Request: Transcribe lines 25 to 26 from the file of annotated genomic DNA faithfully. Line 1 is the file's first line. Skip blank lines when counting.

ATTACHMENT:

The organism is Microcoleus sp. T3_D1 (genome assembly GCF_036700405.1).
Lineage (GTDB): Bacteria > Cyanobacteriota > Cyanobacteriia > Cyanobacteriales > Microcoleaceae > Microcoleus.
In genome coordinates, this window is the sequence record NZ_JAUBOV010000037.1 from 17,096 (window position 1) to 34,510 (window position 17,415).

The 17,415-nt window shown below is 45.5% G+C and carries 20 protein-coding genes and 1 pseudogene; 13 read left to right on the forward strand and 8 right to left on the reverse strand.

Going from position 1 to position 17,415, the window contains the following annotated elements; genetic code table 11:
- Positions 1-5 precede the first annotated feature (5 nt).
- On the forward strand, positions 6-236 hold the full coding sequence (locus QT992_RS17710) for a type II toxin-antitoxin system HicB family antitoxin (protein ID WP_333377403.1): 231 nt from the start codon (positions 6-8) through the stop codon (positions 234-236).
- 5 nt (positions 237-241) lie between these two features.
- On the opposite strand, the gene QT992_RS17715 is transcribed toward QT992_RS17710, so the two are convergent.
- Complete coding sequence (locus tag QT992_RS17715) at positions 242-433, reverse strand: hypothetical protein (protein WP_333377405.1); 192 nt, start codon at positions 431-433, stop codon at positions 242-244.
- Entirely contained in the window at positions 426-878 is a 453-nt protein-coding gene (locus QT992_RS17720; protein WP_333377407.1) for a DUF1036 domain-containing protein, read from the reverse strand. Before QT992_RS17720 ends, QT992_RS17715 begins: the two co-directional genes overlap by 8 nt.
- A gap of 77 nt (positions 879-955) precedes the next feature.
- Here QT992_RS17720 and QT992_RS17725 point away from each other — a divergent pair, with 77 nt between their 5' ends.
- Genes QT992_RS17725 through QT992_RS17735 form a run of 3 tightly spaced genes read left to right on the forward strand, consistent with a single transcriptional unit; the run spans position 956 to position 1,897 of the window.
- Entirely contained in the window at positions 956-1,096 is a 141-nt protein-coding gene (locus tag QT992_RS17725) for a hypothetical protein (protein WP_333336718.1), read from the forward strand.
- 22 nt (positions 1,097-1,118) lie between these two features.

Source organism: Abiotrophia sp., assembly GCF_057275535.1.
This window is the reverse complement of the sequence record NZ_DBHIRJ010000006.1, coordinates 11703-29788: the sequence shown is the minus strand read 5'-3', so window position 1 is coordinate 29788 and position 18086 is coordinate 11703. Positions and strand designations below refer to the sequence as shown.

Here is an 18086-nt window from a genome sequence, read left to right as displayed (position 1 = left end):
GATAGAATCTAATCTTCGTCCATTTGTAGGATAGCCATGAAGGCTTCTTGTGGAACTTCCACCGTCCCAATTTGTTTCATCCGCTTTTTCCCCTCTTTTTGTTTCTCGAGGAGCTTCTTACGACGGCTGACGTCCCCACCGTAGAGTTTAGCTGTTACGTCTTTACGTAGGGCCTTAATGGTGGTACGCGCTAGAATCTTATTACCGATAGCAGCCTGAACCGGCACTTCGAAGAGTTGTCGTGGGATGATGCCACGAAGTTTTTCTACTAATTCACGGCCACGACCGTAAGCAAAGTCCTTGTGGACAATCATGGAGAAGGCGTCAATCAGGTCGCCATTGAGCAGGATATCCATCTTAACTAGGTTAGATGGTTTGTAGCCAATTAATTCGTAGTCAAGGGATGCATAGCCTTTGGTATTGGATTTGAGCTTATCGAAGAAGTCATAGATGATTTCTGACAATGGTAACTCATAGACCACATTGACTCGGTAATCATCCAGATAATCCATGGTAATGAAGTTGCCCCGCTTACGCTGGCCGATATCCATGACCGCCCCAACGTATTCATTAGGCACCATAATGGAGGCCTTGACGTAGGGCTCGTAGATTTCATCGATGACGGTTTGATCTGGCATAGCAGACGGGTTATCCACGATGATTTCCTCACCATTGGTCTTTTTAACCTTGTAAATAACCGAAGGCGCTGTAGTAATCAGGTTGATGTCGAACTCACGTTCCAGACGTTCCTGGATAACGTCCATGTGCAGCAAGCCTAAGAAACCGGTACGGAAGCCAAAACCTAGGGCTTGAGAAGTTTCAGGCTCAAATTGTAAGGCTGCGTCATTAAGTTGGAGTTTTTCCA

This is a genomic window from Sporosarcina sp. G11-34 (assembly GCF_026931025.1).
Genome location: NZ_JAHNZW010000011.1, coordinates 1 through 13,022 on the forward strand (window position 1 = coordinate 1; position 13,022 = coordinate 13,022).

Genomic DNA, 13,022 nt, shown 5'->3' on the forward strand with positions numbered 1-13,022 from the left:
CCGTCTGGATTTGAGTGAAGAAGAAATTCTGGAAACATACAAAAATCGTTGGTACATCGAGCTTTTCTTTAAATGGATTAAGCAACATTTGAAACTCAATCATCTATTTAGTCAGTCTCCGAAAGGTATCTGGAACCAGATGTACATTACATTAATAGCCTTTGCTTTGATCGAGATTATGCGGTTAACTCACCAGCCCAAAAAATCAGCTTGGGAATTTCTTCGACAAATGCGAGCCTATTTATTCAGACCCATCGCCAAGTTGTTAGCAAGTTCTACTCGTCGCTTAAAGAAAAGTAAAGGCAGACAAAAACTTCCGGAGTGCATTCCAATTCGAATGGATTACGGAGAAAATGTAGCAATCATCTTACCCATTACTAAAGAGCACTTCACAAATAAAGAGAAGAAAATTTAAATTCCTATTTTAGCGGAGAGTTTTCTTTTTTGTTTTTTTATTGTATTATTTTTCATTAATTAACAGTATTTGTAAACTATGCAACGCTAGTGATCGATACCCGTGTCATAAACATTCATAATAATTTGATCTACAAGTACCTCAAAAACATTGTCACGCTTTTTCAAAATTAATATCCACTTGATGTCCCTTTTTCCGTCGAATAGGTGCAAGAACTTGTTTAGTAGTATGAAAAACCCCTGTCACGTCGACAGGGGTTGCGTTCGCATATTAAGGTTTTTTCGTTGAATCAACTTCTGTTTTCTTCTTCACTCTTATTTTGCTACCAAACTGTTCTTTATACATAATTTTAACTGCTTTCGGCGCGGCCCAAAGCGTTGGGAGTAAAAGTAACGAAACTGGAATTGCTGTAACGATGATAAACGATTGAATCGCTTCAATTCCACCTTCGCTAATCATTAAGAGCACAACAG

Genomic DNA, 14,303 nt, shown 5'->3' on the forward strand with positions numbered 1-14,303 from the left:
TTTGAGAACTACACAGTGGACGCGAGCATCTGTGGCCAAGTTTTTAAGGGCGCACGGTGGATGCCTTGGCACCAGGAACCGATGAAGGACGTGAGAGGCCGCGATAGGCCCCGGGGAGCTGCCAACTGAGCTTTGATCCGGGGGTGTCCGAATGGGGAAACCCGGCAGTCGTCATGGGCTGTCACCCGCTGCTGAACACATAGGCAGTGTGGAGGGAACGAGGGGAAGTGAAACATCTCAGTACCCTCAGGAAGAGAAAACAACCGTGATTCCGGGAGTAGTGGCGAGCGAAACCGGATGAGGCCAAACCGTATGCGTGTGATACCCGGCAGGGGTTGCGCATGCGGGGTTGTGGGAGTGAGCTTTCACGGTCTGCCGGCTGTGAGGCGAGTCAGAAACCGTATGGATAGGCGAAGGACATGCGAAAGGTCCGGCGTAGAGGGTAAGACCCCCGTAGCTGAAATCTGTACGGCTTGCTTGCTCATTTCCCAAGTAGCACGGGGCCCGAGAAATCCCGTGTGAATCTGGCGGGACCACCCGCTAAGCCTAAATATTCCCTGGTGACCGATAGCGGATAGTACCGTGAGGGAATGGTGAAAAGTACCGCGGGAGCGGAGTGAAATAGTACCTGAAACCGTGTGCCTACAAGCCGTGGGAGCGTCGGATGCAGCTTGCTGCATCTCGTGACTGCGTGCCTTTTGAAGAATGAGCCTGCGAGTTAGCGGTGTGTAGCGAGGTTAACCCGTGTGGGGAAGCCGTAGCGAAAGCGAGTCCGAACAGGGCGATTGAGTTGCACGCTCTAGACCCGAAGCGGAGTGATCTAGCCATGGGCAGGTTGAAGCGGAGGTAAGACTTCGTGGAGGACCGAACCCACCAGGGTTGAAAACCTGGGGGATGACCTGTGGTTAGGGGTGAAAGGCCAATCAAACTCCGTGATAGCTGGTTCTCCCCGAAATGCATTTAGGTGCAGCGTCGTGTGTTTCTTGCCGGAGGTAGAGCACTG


Genomic DNA, 14,303 nt, shown 5'->3' on the forward strand with positions numbered 1-14,303 from the left:
TTTGAGAACTACACAGTGGACGCGAGCATCTGTGGCCAAGTTTTTAAGGGCGCACGGTGGATGCCTTGGCACCAGGAACCGATGAAGGACGTGAGAGGCCGCGATAGGCCCCGGGGAGCTGCCAACTGAGCTTTGATCCGGGGGTGTCCGAATGGGGAAACCCGGCAGTCGTCATGGGCTGTCACCCGCTGCTGAACACATAGGCAGTGTGGAGGGAACGAGGGGAAGTGAAACATCTCAGTACCCTCAGGAAGAGAAAACAACCGTGATTCCGGGAGTAGTGGCGAGCGAAACCGGATGAGGCCAAACCGTATGCGTGTGATACCCGGCAGGGGTTGCGCATGCGGGGTTGTGGGAGTGAGCTTTCACGGTCTGCCGGCTGTGAGGCGAGTCAGAAACCGTATGGATAGGCGAAGGACATGCGAAAGGTCCGGCGTAGAGGGTAAGACCCCCGTAGCTGAAATCTGTACGGCTTGCTTGCTCATTTCCCAAGTAGCACGGGGCCCGAGAAATCCCGTGTGAATCTGGCGGGACCACCCGCTAAGCCTAAATATTCCCTGGTGACCGATAGCGGATAGTACCGTGAGGGAATGGTGAAAAGTACCGCGGGAGCGGAGTGAAATAGTACCTGAAACCGTGTGCCTACAAGCCGTGGGAGCGTCGGATGCAGCTTGCTGCATCTCGTGACTGCGTGCCTTTTGAAGAATGAGCCTGCGAGTTAGCGGTGTGTAGCGAGGTTAACCCGTGTGGGGAAGCCGTAGCGAAAGCGAGTCCGAACAGGGCGATTGAGTTGCACGCTCTAGACCCGAAGCGGAGTGATCTAGCCATGGGCAGGTTGAAGCGGAGGTAAGACTTCGTGGAGGACCGAACCCACCAGGGTTGAAAACCTGGGGGATGACCTGTGGTTAGGGGTGAAAGGCCAATCAAACTCCGTGATAGCTGGTTCTCCCCGAAATGCATTTAGGTGCAGCGTCGTGTGTTTCTTGCCGGAGGTAGAGCACTG